The Subcommittee on Capital Markets, Securities, and Investment considered the major questions associated with cryptocurrency and Initial Coin Offerings (ICO) in a recent hearing entitled “Examining Cryptocurrencies and ICO Markets” that took place in Washington DC on March 14.
At the hearing, the Subcommittee discussed ICOs and cryptocurrency, the potential benefits for the economy, provision of legal support to its investors, and the development of a regulatory approach applied by the appropriate US regulatory bodies.
In his testimony, Mike Lempres, Chief Legal and Risk Officer at Coinbase wallet and cryptocurrency exchange, stated that the power of the digital currency’s technology can transform “capital formation, innovation and economy,” saying that its “tremendous potential” can be only achieved through “responsible regulation.”
However, at the current stage, the US regulatory system “is harming healthy innovation” due to a lack of understanding of what should be allowed and what should be not, and how digital assets should be considered; either as securities, commodities, property, or money.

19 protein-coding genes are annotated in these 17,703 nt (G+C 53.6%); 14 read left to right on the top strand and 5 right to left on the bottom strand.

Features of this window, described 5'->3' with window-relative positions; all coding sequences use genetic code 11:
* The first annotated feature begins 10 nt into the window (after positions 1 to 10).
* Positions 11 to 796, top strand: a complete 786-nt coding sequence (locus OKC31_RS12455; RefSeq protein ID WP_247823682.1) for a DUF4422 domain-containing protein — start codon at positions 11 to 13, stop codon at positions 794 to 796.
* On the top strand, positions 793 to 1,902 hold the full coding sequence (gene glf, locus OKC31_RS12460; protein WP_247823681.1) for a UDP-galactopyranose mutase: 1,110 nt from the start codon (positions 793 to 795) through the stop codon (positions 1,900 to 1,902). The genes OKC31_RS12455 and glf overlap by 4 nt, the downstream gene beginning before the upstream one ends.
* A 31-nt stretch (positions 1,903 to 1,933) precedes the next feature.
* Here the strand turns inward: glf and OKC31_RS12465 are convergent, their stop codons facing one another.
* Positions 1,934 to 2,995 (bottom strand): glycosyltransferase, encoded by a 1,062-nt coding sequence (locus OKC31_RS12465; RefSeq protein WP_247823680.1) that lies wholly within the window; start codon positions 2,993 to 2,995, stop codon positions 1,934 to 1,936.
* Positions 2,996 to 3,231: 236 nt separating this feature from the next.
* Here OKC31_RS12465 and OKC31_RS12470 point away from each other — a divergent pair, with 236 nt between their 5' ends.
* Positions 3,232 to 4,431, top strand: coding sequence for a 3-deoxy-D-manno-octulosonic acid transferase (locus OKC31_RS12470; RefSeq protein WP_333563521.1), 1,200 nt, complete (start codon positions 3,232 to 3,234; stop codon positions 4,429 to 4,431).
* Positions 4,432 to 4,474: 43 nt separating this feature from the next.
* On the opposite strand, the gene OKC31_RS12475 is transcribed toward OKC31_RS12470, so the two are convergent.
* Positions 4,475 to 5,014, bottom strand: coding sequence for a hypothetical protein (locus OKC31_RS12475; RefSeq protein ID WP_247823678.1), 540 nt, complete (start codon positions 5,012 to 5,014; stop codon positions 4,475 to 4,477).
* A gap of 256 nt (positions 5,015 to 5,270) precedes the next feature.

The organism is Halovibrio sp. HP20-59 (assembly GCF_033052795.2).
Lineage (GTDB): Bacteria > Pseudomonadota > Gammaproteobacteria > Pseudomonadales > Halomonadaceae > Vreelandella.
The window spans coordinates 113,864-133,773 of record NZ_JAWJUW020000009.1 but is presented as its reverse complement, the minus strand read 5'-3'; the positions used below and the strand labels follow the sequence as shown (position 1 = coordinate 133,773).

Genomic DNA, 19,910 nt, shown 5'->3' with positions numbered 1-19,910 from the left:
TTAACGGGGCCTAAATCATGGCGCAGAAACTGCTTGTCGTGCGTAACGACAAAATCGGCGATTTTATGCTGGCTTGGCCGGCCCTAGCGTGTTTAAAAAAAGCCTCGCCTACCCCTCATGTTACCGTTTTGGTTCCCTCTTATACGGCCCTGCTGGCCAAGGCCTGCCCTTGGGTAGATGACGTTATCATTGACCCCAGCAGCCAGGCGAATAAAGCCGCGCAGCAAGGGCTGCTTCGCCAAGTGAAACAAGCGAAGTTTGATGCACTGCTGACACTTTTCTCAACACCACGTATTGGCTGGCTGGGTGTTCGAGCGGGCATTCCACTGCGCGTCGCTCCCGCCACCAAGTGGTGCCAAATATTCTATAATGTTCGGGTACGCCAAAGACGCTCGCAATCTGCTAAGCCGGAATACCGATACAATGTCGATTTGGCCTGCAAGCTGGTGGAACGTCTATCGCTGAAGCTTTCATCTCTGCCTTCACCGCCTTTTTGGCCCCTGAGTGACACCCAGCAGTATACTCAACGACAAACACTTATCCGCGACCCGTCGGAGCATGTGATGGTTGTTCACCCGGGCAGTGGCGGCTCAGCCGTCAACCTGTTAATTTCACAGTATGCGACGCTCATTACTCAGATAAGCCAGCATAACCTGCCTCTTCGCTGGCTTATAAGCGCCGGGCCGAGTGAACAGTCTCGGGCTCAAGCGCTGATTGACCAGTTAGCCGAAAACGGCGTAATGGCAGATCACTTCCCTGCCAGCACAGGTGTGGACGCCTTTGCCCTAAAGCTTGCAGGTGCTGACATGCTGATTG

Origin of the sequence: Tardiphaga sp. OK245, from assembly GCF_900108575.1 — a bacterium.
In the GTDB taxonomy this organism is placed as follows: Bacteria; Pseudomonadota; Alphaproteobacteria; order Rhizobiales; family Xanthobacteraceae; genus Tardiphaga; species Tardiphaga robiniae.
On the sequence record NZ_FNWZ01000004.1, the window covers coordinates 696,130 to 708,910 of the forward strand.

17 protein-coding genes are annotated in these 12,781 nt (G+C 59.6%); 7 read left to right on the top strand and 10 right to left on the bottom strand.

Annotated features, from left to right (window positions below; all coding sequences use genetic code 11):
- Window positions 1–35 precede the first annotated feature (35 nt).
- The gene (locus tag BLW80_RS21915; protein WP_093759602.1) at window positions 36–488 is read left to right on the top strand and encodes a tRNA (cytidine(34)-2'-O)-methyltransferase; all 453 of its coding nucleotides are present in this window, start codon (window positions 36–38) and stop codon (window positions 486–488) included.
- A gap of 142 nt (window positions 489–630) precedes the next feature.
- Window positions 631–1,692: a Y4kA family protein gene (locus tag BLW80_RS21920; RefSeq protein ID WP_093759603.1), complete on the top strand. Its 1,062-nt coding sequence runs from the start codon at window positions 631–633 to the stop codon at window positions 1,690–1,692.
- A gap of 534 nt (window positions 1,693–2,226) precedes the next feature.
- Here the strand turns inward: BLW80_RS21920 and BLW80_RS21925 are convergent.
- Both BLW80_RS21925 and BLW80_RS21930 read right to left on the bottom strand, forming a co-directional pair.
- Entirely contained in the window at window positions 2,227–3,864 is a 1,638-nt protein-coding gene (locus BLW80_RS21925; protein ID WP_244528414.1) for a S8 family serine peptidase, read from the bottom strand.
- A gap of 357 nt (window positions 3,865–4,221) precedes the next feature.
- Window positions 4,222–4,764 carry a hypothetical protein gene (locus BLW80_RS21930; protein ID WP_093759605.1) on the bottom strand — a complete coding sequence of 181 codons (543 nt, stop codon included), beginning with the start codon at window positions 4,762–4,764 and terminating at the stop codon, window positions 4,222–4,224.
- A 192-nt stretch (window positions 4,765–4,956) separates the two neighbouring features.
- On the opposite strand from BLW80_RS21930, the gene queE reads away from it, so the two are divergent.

“There is so much uncertainty about the definition of a security and the scope of regulatory control that the market is being chilled. This is bad for everyone because the technology won’t stop — it will simply move overseas and we will miss out on the opportunity to cultivate the benefits in the U.S.”
For Lempres, the goal is to ensure that potential benefits from new technology are not harmed by uncertainty resulting from “regulatory or legal missteps.” Lempres provided a short review of the main US regulatory bodies such as the Securities and Exchange Commission (SEC), the Commodity Futures Trading Commission (CFTC), the Internal Revenue Service (IRS), the Financial Crimes Enforcement Network (FinCEN), and Federal Trade Commission (FTC)
According to Lempres, the SEC, which is in charge of securities transactions, considers crypto as securities, while the CFTC who fully controls commodity derivatives transactions, claims that tokens are commodities. FinCEN has full authority for Know Your Customer (KYC) and Anti-Money Laundering (AML) matters, and considers tokens to be money. Meanwhile, according to the IRS, the digital coins should be considered as property for tax treatment. According to Lempres, this constitutes an extreme “lack of coordination.”
“We do not support any [ICO] at the current time because we are not sure what the regulatory [treatment] is… We are waiting for the dust to settle between the CFTC and SEC before we electively engage on supporting ICOs.”